Universal Classic Monster Movies – An OCF Classic Movie Review – Part 3 – Frankenstein

If Dracula is the King of Monsters, monster royalty as it were, then Frankenstein is the People’s Monster, the Monster of the Proletariat.  Everything about him is working class.  He is outsized and strong to make him an able worker.  His clothing is a workman’s suit.  He is dull, brutish, inarticulate and ugly.  He recognizes beauty and strives after it but is rejected by the beautiful people and chased away.  He is the ultimate step-son.

Mary Shelley wrote Frankenstein’s creation as the ultimate act of human hubris, to pretend to be God.  And the Monster punishes Dr. Frankenstein for putting him through Hell.

Okay, so that’s the meta-story, now let’s talk about the movie.

Universal released Frankenstein in 1931.  The cast is mostly contract character actors who appeared in most of the B-movies at Universal.  Even Dr. Frankenstein was played by a minor star Colin Clive.  And of course, the real star, the Monster is an anonymous question mark (?) in the opening credits.  Boris Karloff made his name with this movie.  And as opposed to Bela Lugosi’s eternal submergence into the part of Dracula, Karloff prospered as the go to monster player at Universal.

The story follows Dr. Frankenstein, first as he creates the Monster and later as the Monster attempts to destroy him.  During this we meet the doctor’s fiancée and his aged father “The Baron.”  And, of course, there is his lab assistant and part time grave robber Fritz.  The hunch-backed sadist (played by Dwight Frye, the same actor who was Renfield in Dracula by the way) is the archetype for every Igor act-alike henchman in every monster movie that ever followed.  And there are all those other memorable characters, the Burgomaster, little Maria the girl drowned in the pond, Maria’s father and of course Doctor Waldman played by Edward Van Sloan.  If you read the previous post in this series you may remember Van Sloan as the brilliant Dr. Van Helsing the scientist and vampire hunter.  In this movie unfortunately, he’s not quite as successful at monster eradication.  In perhaps the most inept example of obsessive compulsive behavior ever filmed, we witness Dr. Waldman bungle the job of monster euthanasia.  In the preceding scene the Monster, tired of being tormented by Fritz, hangs the hunch-back with a length of chain.  Drs. Waldman and Frankenstein immediately suss out the necessity of subduing the Monster before he carries forward this new policy of interpersonal simplification on them.  Working together they barely manage to tranquilize the Monster with a hypodermic before he could finish throttling Dr. Frankenstein with his bare hands.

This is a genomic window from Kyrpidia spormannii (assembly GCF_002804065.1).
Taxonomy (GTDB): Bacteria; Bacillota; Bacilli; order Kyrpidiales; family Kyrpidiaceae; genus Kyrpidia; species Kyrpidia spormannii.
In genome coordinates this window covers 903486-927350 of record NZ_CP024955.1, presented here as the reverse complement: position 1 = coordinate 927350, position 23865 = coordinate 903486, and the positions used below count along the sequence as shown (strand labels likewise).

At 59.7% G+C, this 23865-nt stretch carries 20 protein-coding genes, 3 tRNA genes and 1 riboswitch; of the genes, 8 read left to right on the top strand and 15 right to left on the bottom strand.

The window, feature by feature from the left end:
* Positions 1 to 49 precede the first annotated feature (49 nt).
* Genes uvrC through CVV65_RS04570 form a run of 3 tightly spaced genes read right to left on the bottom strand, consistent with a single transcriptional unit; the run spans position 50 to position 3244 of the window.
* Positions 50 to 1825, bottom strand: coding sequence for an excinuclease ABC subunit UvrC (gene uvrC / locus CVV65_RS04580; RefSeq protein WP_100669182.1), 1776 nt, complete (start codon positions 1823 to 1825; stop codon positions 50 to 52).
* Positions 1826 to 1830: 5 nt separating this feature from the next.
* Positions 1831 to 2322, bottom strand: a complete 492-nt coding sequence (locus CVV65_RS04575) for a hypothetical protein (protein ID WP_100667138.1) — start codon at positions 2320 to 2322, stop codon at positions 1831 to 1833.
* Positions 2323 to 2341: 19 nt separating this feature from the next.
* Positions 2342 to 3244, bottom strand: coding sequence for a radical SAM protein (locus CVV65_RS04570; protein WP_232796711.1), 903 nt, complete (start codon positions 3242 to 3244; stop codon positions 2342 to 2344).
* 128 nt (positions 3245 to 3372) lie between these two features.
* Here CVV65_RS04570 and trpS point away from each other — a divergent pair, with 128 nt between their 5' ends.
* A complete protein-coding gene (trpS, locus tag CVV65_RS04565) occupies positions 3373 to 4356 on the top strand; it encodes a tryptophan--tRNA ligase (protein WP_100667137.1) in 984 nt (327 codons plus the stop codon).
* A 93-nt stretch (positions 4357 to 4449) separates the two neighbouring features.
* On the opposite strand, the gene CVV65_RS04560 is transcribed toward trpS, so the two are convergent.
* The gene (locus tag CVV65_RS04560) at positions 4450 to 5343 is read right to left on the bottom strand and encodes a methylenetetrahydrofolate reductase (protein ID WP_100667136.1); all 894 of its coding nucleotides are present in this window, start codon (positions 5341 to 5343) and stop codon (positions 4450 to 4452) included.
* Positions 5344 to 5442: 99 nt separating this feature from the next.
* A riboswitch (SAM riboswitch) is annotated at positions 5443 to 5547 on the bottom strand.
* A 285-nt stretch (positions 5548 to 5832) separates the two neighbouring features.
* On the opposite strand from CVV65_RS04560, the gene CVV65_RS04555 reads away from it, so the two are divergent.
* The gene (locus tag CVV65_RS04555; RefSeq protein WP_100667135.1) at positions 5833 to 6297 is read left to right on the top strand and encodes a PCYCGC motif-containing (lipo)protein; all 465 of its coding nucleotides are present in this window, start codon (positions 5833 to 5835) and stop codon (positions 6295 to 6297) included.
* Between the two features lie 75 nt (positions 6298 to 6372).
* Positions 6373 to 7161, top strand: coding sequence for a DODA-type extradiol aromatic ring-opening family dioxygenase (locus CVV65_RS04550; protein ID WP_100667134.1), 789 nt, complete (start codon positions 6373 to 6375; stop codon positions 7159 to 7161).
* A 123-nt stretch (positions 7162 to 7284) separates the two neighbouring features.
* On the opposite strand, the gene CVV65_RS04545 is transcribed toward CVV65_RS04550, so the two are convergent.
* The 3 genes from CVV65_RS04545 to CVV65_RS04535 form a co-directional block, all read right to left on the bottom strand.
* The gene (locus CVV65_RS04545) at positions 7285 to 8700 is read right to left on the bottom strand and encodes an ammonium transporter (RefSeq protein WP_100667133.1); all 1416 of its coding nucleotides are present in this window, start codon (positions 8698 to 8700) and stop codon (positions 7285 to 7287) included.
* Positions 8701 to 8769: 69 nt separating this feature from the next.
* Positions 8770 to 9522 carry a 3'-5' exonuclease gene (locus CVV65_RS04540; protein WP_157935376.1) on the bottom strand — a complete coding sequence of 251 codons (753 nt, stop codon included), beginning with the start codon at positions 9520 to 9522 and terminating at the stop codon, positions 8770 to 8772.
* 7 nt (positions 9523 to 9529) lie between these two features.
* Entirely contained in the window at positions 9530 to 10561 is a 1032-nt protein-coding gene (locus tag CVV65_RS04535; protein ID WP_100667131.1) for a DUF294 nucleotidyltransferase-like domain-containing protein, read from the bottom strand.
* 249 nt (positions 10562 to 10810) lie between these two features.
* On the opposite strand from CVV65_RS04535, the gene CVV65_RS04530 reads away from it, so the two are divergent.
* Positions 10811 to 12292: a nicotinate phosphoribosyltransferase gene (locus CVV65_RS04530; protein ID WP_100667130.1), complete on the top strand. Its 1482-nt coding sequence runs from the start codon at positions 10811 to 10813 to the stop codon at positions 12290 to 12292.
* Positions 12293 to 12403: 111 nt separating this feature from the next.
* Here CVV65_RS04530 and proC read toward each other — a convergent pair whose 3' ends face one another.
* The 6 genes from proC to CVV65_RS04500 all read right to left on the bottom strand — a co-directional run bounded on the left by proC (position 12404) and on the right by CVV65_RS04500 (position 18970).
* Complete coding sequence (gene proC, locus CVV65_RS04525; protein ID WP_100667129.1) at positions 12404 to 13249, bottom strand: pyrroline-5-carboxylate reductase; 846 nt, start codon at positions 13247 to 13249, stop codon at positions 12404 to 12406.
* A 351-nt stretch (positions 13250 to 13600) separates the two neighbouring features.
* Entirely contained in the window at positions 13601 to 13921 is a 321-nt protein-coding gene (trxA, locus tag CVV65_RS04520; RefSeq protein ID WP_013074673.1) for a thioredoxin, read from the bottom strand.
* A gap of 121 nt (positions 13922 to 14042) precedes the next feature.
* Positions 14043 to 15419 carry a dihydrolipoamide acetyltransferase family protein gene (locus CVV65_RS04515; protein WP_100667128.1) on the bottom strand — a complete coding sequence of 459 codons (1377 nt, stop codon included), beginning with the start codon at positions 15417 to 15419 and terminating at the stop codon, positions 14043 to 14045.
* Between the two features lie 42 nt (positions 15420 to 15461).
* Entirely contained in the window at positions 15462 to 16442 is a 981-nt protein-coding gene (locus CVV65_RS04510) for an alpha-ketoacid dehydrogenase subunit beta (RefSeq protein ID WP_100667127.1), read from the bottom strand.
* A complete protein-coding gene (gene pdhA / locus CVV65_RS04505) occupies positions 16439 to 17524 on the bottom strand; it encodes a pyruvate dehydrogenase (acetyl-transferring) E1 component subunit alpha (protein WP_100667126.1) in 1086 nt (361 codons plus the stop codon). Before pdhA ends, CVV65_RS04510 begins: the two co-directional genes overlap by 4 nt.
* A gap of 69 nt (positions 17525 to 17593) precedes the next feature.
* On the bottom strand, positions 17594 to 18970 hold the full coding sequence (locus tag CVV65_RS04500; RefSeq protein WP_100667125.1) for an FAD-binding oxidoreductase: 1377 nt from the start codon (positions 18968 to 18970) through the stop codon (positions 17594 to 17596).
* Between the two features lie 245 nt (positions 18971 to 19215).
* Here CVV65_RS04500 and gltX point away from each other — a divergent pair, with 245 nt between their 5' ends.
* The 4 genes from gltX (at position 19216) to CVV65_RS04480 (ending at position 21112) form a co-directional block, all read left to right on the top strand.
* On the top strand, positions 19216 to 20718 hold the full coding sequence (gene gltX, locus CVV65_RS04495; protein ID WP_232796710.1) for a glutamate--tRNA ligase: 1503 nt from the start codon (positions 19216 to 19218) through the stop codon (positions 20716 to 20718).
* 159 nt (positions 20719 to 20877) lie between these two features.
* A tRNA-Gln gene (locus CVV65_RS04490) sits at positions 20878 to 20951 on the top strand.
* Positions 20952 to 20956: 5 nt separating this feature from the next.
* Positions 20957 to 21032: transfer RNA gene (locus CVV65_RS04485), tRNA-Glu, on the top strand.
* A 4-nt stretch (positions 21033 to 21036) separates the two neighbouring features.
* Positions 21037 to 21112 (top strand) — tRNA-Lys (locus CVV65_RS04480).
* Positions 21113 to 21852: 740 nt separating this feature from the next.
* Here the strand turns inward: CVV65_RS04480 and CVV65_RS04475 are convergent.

Dr. Frankenstein, now convinced that his creature is too dangerous to live wants to put him down himself but his father and his fiancée arrive in time to interrupt the program.  Dr. Waldman convinces him to leave and assures him that the deed will be performed without delay.  So far so good, capable older scientist and biologist will dispatch the Monster with a good swift stroke to the carotid or the aorta or whatever, right?  Wrong.  We are about to witness film history.

The next scene opens on Dr. Waldman in operating room garb standing over the Monster lying on an operating table, seemingly unconscious.  Dr. Waldman fiddles with some scalpels, checks the Monster’s vitals and turns aside to make an entry in his journal!  I can’t recall the exact words but the paraphrase is something like, “sedation is becoming less and less effective, I must quickly euthanize him before he regains consciousness.”  Of course, as soon as he finishes this diary entry and turns back to the job at hand, the Monster awakes and breaks the good doctor’s neck.  What the hell!  I mean, come on!  Forget medical school, how did this guy get through middle school without a body guard?  Instead of putting him in charge of monster execution he should have been assigned to spittoon polishing back at the baronial estate of Papa Frankenstein.  What a loser.

Well, the story proceeds with the monster going on a killing spree that inexplicably leads him to Dr. Frankenstein’s location.  The Monster arrives just in time to disrupt the wedding and harass but for some unknown reason not kill the doctor’s fiancée.  Roused by this threat to his planned for wedded bliss, Dr. Frankenstein joins the village mob and follows the Monster’s trail back to the obligatory windmill.  Here the tables turn and the Monster kicks his creator’s butt and tosses him off the top of the windmill.  One of the windmill’s vanes breaks his fall and he is transported back to the manor.  The incensed mob sets fire to the mill and the last we see of the Monster he is trapped under a falling beam and surrounded by flame.